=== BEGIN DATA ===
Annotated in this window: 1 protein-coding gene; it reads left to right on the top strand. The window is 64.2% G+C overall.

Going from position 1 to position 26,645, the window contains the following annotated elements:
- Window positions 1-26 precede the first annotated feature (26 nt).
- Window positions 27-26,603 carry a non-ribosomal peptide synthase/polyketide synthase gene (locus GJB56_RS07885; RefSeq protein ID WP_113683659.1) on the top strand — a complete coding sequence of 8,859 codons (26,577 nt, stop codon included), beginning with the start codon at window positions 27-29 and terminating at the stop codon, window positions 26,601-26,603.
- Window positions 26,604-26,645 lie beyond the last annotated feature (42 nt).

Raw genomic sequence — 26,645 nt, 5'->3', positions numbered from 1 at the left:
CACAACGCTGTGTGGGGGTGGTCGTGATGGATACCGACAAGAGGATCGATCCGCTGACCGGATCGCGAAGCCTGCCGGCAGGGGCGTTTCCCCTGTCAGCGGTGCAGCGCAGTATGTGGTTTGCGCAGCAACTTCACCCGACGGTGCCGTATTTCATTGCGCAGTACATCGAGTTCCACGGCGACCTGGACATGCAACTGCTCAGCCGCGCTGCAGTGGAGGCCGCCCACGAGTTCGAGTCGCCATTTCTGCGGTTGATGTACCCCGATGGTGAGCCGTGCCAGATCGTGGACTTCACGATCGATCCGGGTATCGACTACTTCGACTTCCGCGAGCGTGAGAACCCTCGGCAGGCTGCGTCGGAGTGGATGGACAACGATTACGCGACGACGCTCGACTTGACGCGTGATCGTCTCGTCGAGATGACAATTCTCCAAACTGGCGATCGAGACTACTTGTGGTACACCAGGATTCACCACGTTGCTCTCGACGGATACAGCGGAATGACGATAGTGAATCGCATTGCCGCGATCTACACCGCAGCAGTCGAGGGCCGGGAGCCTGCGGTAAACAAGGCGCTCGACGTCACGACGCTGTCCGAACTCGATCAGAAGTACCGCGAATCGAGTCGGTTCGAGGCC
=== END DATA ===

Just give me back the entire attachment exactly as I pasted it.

Annotated in this window: 1 protein-coding gene; it reads left to right on the top strand. The window is 64.2% G+C overall.

Going from position 1 to position 26,645, the window contains the following annotated elements:
- Window positions 1-26 precede the first annotated feature (26 nt).
- Window positions 27-26,603 carry a non-ribosomal peptide synthase/polyketide synthase gene (locus GJB56_RS07885; RefSeq protein ID WP_113683659.1) on the top strand — a complete coding sequence of 8,859 codons (26,577 nt, stop codon included), beginning with the start codon at window positions 27-29 and terminating at the stop codon, window positions 26,601-26,603.
- Window positions 26,604-26,645 lie beyond the last annotated feature (42 nt).

Raw genomic sequence — 26,645 nt, 5'->3', positions numbered from 1 at the left:
CACAACGCTGTGTGGGGGTGGTCGTGATGGATACCGACAAGAGGATCGATCCGCTGACCGGATCGCGAAGCCTGCCGGCAGGGGCGTTTCCCCTGTCAGCGGTGCAGCGCAGTATGTGGTTTGCGCAGCAACTTCACCCGACGGTGCCGTATTTCATTGCGCAGTACATCGAGTTCCACGGCGACCTGGACATGCAACTGCTCAGCCGCGCTGCAGTGGAGGCCGCCCACGAGTTCGAGTCGCCATTTCTGCGGTTGATGTACCCCGATGGTGAGCCGTGCCAGATCGTGGACTTCACGATCGATCCGGGTATCGACTACTTCGACTTCCGCGAGCGTGAGAACCCTCGGCAGGCTGCGTCGGAGTGGATGGACAACGATTACGCGACGACGCTCGACTTGACGCGTGATCGTCTCGTCGAGATGACAATTCTCCAAACTGGCGATCGAGACTACTTGTGGTACACCAGGATTCACCACGTTGCTCTCGACGGATACAGCGGAATGACGATAGTGAATCGCATTGCCGCGATCTACACCGCAGCAGTCGAGGGCCGGGAGCCTGCGGTAAACAAGGCGCTCGACGTCACGACGCTGTCCGAACTCGATCAGAAGTACCGCGAATCGAGTCGGTTCGAGGCC